JOHANNESBURG: With parts of South Africa in the grip of one of the worst droughts in thirty years, civil society organisations today called on Government to stand for climate justice at the upcoming climate negotiations by securing finance for adaptation and increasing ambition to cut emissions at home.
With KwaZulu-Natal and Mpumalanga facing severe water shortages and maize production falling to its lowest level for eight years, water shortages and food price rises threaten to hit the poorest South Africans hard and affect food exports to neighbouring countries.
‘This drought is just a taste of things to come in the future’ says Happy Khambule of Project 90 by 2030. ‘Globally governments, including our own, must act now to cut their greenhouse gas emissions by stopping fossil fuel burning and changing agricultural methods. Otherwise we could see devastating 4-6 degree Celsius increases in temperature in some parts of South Africa in the next 50 years. The most vulnerable people are already hit. Drought makes it harder to grow your own food, falling crop yields raises food prices, and water is becoming scarcer.’
The current droughts are caused by a combination of the impacts of human created climate change and the natural, global El Nino weather cycle. El Nino occurs every two to seven years and is affecting large parts of the world causing higher temperatures and changing rainfall patterns. NASA data shows that October this year is the hottest month ever on record, continuing the upward trend in global temperatures of the last ten years.
The next round of climate negotiations, COP21 (United Nations Framework Convention on Climate Change 21st Conferences of the Parties), begins in Paris on 30th November, and as Chair of the G77+China group made up of developing countries, South Africa has a critical role to play. Finance is one of the key battlegrounds with calls for USD100bn a year to be made available by 2020, but debate is still ongoing about how this should be divided between projects that cut emissions and the adaptation projects that help vulnerable communities and economic sectors adapt to climate change. What is not up for debate is the need for global responsibility to drastically cut greenhouse gas emissions that cause climate change.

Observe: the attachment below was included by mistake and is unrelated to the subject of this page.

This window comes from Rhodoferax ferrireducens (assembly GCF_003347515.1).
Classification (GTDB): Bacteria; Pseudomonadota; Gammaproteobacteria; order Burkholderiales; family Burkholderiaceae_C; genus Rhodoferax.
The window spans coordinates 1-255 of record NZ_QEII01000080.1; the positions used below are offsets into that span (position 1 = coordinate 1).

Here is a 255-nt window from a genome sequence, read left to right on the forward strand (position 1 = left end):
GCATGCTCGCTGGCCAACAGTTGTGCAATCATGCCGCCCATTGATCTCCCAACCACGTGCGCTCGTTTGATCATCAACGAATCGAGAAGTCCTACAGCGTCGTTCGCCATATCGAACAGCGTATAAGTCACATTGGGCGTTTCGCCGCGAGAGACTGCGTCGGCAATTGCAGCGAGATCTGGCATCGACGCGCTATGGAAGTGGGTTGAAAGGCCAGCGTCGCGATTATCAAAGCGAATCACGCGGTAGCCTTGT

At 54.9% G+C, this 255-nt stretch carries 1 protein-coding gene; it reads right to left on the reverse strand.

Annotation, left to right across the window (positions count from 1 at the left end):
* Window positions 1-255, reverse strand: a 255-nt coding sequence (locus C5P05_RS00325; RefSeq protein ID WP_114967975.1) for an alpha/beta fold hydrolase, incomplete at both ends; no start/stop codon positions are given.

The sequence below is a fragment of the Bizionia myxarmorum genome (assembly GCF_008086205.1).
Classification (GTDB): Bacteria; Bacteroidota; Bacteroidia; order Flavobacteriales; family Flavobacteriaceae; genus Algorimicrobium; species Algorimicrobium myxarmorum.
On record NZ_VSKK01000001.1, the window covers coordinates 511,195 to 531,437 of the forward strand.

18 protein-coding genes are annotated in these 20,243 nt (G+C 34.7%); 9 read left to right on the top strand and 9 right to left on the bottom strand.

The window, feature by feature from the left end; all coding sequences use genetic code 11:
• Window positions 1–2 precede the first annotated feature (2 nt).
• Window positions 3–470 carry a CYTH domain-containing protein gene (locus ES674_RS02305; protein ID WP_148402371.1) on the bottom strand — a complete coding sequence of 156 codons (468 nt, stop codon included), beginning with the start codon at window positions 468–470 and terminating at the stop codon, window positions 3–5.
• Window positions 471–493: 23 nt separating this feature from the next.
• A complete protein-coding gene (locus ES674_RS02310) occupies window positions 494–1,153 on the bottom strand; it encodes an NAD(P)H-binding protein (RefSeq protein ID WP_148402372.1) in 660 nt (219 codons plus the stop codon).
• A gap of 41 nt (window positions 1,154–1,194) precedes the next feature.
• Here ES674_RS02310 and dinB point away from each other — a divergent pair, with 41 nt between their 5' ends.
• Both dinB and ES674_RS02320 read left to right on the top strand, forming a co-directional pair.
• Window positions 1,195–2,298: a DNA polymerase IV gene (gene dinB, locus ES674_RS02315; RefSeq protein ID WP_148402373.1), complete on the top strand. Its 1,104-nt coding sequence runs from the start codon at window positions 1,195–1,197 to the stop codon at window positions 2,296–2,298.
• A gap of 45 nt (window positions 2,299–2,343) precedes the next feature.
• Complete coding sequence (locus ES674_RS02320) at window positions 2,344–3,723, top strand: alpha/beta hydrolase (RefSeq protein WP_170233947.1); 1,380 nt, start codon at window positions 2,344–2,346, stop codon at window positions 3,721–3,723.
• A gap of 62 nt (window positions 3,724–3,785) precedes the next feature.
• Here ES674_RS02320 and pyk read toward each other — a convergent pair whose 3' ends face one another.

Central to the negotiations will be the adequacy of commitments to date made by countries to cut emissions (mitigation plans) and the financing that must be made available for countries affected by the worst climate impacts to adapt (adaptation plans). Countries are to obligated submit their domestically determined “commitments” for mitigation and many developing countries have included their adaptation needs as well, in the form of Intended Nationally Determined Contributions (INDC). South Africa submitted its own INDC in October 2015 and Government’s delegation has now also communicated its intended negotiating position going in COP21.
In response to both, a group of South African environmental campaign groups, faith based organisations and community campaigners have set out non-negotiable ‘climate red lines’ providing the delegation with its mandate for COP21 and calling for a greater ambition to cut emissions. The ‘climate red lines’ include:
GREATER AMBITION AT HOME – South Africa’s position must preserve the principle of national sovereignty, but too much emphasis is placed on mitigation and adaptation plans being conditional on international funding. There must be a more ambitious, raised baseline for emission reduction, regardless of international funding.
EQUAL FINANCING TO MITIGATE AND ADAPT – Annual climate finance should be dedicated equally to adaptation and mitigation for developing countries including South Africa, and the initial target of USD100bn a year by 2020 should be met, and then increased.
INCLUSION OF SOUTH AFRICA and other emerging economies for eligibility for climate finance for both adaptation and mitigation.
The full list of organisations that have come together is, the Adaptation Network, Birdlife South Africa, Earthlife Africa JHB, Ekurhuleni Environmental Organisation (EEO), Khoelife Cooperative, Gauteng Climate Group, Greenpeace Africa, One Million Climate Jobs Campaign (OMCJC), Oxfam, Project 90 by 2030, SAIIA youth, South South North (SSN), Southern African Faith Communities Environmental Institute (SAFCEI), Vaal Environmental Justice Network, World Wildlife Fund (WWF) and YouLead-Collective (YLC).
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